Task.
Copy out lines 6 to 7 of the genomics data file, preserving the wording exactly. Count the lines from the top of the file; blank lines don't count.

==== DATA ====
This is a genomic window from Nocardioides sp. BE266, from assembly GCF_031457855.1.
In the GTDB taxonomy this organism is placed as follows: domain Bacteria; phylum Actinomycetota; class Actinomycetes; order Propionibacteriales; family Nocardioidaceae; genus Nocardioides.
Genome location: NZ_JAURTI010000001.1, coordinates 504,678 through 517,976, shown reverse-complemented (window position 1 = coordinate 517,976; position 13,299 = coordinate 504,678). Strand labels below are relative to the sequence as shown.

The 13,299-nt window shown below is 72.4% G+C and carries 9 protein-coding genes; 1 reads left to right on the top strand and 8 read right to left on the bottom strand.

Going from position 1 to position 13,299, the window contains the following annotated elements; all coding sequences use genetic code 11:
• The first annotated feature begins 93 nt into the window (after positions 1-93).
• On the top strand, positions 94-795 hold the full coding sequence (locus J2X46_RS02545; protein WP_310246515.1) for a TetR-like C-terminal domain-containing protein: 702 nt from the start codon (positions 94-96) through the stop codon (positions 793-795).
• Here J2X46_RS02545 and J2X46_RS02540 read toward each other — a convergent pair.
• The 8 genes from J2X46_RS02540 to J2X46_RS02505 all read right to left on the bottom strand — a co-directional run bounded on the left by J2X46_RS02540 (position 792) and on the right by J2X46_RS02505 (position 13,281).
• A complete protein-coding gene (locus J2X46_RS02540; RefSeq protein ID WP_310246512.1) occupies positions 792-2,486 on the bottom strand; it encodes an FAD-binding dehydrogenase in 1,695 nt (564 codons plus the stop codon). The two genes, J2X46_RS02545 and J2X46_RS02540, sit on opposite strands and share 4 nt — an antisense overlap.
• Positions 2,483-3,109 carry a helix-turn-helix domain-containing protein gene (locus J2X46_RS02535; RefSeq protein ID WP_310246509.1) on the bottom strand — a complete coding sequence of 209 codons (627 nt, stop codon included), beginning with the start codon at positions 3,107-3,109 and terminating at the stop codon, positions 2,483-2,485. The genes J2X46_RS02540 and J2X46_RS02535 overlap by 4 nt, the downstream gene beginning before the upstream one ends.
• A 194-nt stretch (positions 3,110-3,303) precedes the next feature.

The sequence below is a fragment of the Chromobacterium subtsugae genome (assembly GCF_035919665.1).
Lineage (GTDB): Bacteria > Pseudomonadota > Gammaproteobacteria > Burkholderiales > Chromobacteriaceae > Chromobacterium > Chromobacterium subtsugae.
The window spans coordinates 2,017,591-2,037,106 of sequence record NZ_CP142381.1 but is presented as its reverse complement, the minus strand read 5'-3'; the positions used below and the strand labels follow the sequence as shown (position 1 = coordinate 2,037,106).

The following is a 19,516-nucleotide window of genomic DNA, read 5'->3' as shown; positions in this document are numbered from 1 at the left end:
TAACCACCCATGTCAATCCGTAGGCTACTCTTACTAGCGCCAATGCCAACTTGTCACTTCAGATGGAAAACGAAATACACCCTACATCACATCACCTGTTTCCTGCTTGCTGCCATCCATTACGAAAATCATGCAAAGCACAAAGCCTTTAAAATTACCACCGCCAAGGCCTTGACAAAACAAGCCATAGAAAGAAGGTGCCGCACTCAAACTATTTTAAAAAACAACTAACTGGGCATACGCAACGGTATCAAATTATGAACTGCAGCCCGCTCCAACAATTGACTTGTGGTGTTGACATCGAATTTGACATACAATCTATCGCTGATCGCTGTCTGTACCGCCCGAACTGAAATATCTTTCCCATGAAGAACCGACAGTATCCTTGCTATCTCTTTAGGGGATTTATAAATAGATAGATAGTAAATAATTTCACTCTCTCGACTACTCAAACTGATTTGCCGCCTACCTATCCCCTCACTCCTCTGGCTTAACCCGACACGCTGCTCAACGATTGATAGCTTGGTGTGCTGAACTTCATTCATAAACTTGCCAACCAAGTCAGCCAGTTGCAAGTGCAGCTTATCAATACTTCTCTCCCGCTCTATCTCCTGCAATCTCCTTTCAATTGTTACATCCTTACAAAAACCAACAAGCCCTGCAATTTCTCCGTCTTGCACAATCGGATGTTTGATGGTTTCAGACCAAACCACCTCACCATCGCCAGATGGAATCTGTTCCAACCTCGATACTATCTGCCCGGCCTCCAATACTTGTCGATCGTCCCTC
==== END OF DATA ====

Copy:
• The first annotated feature begins 93 nt into the window (after positions 1-93).
• On the top strand, positions 94-795 hold the full coding sequence (locus J2X46_RS02545; protein WP_310246515.1) for a TetR-like C-terminal domain-containing protein: 702 nt from the start codon (positions 94-96) through the stop codon (positions 793-795).